In the description of responsibilities that guide many church boards there is some statement to the effect that the board oversees the teaching office of the church. This is particularly the case in situations where the board is composed primarily of elders. Although the board members themselves, apart from the lead pastor, may not participate actively as teachers in the congregation, nonetheless they collectively are responsible to ensure that teaching consistent with the congregation’s values is occurring.
Precisely how a church board fulfils this function can be expressed in various ways. Presumably board members are present for the majority of the worship services and so hear first hand the preaching offered by the lead pastor and others. They do so first as members of the congregation responding to God’s Word, but also as advisors and evaluators, assisting the lead pastor to oversee the teaching office in the congregation. They will also be concerned with the teaching that occurs in other church-sponsored events. Generally this oversight occurs through the careful selection of trusted leaders for such programs. It also gets fulfilled through offering opportunities for training in teaching God’s Word and in some cases mandating which leaders need to participate from time to time.
There are at least two other teaching functions of a church board and they generally receive less attention. First, Scripture enjoins church leaders to be models and examples. Note this strong emphasis in 1 Peter 5:1-4 — “examples for the flock” — as well as the frequent encouragement in Paul’s letters that his audience should imitate his life in Christ. Church leaders — and this includes church board members — are always in a teaching mode formally or informally, individually and collectively. They model within the congregation mature discipleship in their speech and actions.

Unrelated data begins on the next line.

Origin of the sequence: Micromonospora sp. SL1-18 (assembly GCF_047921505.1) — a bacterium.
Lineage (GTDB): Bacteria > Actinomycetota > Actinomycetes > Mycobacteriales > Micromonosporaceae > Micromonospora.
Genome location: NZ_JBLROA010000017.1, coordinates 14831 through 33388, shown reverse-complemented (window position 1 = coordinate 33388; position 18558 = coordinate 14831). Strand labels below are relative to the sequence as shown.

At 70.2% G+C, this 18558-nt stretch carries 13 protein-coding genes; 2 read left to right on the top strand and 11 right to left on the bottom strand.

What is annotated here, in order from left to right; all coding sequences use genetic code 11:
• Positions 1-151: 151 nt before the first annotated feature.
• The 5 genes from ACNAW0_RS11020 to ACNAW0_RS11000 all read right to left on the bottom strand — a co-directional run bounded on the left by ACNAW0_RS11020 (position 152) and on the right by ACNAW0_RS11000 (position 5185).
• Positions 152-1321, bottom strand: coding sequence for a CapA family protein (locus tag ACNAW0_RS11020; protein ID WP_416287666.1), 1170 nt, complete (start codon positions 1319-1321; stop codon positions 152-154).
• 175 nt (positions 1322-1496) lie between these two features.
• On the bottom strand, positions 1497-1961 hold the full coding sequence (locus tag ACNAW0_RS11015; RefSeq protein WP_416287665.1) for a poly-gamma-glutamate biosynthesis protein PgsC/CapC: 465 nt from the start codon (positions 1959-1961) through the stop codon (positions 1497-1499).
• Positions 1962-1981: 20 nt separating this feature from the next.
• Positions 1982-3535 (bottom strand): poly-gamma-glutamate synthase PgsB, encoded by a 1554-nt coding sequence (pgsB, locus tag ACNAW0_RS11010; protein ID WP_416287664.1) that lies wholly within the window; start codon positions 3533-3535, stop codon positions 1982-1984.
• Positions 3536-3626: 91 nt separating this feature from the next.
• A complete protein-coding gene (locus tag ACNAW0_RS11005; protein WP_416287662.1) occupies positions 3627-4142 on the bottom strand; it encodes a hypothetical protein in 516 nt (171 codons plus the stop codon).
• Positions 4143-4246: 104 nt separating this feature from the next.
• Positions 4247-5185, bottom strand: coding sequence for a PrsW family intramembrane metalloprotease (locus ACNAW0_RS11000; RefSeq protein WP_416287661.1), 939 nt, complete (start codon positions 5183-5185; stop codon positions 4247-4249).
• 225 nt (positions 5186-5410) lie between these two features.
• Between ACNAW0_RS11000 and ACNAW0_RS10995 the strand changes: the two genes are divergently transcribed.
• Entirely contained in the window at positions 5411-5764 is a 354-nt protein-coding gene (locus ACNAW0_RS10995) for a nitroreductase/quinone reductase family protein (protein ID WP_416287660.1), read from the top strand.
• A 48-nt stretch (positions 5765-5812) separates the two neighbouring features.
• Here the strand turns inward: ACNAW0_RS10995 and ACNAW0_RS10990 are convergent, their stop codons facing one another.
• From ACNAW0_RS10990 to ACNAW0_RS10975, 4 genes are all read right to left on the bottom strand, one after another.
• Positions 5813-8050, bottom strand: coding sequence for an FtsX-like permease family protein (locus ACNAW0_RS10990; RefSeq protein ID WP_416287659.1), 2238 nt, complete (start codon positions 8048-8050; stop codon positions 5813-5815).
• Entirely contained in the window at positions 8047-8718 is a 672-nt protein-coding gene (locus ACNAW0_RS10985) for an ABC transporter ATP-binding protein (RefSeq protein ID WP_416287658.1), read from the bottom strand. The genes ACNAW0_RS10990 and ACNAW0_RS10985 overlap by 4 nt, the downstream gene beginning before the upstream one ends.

So if the congregation gets wind of dissension and poor relationships among board members, what does this teach the congregation about spiritual leadership? When a church board disregards the bylaws, even if it seems to be for good reasons, what message is this sending to the congregation about authority and submission within congregational life? When a board makes decisions that reflect obvious conflicts of interest, what ethical guidance does this provide to other believers? In every decision it takes, the board is teaching by word or example something about spiritual leadership. When boards consistently evaluate their own work as board members, this sends a message of accountability and a desire for excellence to all within the congregation. It is worth striving to make those lessons as excellent and positive as possible.
Secondly, within the church board teaching should have a high priority. Board members need to develop their spiritual and board-leadership competence. This becomes a continual pursuit of excellence. When the board demonstrates their desire to govern the congregation in the best way possible so that the mission gets advanced effectively, this builds trust and confidence in the board’s leadership.
The value placed upon individual and collective board learning can be emphasized in the written expectations developed for the board. A board governance committee can be mandated to oversee on behalf of the board this aspect of board life and to ensure that good learning opportunities are available for the board from time to time. Board retreats become good venues for such learning.
Church board chairs should be aware of the multi-dimensional aspects of the board’s teaching responsibilities. Brief reminders to the board members about this reality and responsibility can help them discern an important part of their spiritual role as leaders within the congregation.